Audiovisual mirror neurons and action recognition

  title={Audiovisual mirror neurons and action recognition},
  author={Christian Keysers and Evelyne Kohler and Maria Alessandra Umilt{\`a} and Luca Nanetti and Leonardo Fogassi and Vittorio Gallese},
  journal={Experimental Brain Research},
Many object-related actions can be recognized both by their sound and by their vision. Here we describe a population of neurons in the ventral premotor cortex of the monkey that discharge both when the animal performs a specific action and when it hears or sees the same action performed by another individual. These 'audiovisual mirror neurons' therefore represent actions independently of whether these actions are performed, heard or seen. The magnitude of auditory and visual responses did not… 
The role of actions in auditory object discrimination
Mirror neurons
Empathy and the Somatotopic Auditory Mirror System in Humans
The role of mirror neurons in movement suppression
Simultaneous electromyography recordings from hand and arm muscles provide important evidence that the activity of these cells cannot be explained by any covert movement on the part of the monkey and provide evidence that spike duration alone is not a reliable indicator of cell type in macaque motor cortex.
When Sounds Become Actions: Higher-order Representation of Newly Learned Action Sounds in the Human Motor System
The results suggest that the human brain embodies a higher-order audio-visuo-motor representation of perceived actions, which is muscle-independent and corresponds to the goals of the action.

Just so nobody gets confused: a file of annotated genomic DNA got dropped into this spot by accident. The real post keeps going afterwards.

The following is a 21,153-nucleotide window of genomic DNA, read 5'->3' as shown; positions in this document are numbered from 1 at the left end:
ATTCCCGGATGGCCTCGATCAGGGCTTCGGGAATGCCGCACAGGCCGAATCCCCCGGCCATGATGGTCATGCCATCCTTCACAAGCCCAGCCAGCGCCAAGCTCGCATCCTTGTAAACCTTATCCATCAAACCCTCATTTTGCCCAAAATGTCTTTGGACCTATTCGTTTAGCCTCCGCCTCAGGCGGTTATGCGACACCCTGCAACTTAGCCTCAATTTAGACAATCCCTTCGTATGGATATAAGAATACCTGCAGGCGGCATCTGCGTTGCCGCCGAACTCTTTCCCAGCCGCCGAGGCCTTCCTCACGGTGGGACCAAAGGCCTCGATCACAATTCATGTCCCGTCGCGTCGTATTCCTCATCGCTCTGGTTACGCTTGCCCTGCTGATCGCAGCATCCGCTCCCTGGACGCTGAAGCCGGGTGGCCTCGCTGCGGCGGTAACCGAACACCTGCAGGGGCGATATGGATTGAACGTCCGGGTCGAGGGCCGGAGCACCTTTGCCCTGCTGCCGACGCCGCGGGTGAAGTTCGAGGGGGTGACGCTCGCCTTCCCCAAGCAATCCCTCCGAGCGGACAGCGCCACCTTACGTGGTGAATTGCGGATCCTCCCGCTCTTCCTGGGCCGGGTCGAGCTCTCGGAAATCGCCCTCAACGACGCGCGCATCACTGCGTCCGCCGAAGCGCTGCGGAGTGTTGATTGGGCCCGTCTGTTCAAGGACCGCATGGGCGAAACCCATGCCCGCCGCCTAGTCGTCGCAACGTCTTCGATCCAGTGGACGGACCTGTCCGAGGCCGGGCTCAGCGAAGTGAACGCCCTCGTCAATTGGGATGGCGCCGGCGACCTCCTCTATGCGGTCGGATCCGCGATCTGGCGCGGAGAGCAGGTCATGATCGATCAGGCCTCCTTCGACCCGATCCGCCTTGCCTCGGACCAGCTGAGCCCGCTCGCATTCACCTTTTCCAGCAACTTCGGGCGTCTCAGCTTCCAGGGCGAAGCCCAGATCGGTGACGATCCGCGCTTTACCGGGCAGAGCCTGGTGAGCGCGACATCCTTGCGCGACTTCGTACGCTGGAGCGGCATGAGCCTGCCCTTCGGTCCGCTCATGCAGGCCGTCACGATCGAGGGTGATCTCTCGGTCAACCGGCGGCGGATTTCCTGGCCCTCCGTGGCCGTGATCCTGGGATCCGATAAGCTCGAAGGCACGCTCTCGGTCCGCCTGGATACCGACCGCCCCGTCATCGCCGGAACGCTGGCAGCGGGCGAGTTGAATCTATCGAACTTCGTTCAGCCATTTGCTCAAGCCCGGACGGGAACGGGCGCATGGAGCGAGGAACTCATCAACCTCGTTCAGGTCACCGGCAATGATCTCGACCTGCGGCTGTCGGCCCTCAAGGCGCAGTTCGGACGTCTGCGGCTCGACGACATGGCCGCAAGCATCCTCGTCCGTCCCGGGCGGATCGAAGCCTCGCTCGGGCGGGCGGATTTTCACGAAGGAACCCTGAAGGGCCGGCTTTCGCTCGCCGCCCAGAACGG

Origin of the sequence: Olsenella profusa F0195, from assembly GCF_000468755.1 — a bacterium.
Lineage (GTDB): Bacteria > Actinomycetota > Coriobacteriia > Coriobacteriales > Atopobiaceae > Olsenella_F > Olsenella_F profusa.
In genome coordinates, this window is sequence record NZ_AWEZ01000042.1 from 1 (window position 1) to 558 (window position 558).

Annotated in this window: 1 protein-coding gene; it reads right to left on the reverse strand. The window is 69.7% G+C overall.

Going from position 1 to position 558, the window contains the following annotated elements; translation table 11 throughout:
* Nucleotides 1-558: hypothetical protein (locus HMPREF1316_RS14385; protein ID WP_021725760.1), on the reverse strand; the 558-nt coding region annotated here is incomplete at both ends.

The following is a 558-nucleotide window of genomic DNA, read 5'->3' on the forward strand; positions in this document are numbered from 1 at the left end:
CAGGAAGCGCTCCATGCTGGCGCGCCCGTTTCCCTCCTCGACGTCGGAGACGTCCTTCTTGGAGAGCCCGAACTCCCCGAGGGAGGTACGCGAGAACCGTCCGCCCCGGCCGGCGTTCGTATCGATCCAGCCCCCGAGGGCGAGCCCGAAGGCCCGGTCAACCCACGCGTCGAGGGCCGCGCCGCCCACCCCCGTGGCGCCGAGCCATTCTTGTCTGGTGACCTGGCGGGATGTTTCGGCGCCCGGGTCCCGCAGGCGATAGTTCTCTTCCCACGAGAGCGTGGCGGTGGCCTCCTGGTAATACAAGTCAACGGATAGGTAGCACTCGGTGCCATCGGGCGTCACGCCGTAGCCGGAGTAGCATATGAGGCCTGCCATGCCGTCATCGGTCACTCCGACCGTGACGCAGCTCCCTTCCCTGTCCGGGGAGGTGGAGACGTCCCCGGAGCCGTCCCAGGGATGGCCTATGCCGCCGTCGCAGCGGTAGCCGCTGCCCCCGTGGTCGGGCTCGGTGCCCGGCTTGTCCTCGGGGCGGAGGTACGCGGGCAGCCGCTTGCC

Action Representation of Sound: Audiomotor Recognition Network While Listening to Newly Acquired Actions
Functional magnetic resonance imaging findings support the hypothesis of a “hearing–doing” system that is highly dependent on the individual's motor repertoire, gets established rapidly, and consists of Broca's area as its hub.
Multimodal action representation in human left ventral premotor cortex
Evidence is provided that the ventral premotor cortex may provide an action representation that abstracts across both agency (self and other) and sensory modality (hearing and seeing) and may be an important precursor of language functions.
Representing actions through their sound
The evidence in favour of somatotopy as a possible representational rule underlying the auditory mapping of actions is examined and the links between language and audio-motor action mapping are considered.


Hearing Sounds, Understanding Actions: Action Representation in Mirror Neurons
This work found neurons in monkey premotor cortex that discharge when the animal performs a specific action and when it hears the related sound, and this discovery in the monkey homolog of Broca's area might shed light on the origin of language.
Premotor cortex and the recognition of motor actions.
Action recognition in the premotor cortex.
It is proposed that mirror neurons form a system for matching observation and execution of motor actions, similar to that of mirror neurons exists in humans and could be involved in recognition of actions as well as phonetic gestures.
Neural mechanisms subserving the perception of human actions
Language within our grasp
A neuronal representation of the location of nearby sounds
Neurons in the brain of macaque monkeys that represent the auditory space surrounding the head, within roughly 30 cm, have spatial receptive fields that extend a limited distance outward from the head.
Frontal units of the monkey coding the associative significance of visual and auditory stimuli
The results indicate that some frontal units participate in the crossmodal coding of the associative significance of the stimulus independent of its physical properties, and most frontal units play different roles depending on the modality of the stimuli.
Neuronal correlates of a perceptual decision
It is suggested that under the authors' conditions, psychophysical judgements could be based on the activity of a relatively small number of neurons.
The Speed of Sight
The performance of single neurons was comparable to that of humans and responded in a similar way to changes in presentation rate and the implications for the role of temporal cortex cells in perception are discussed.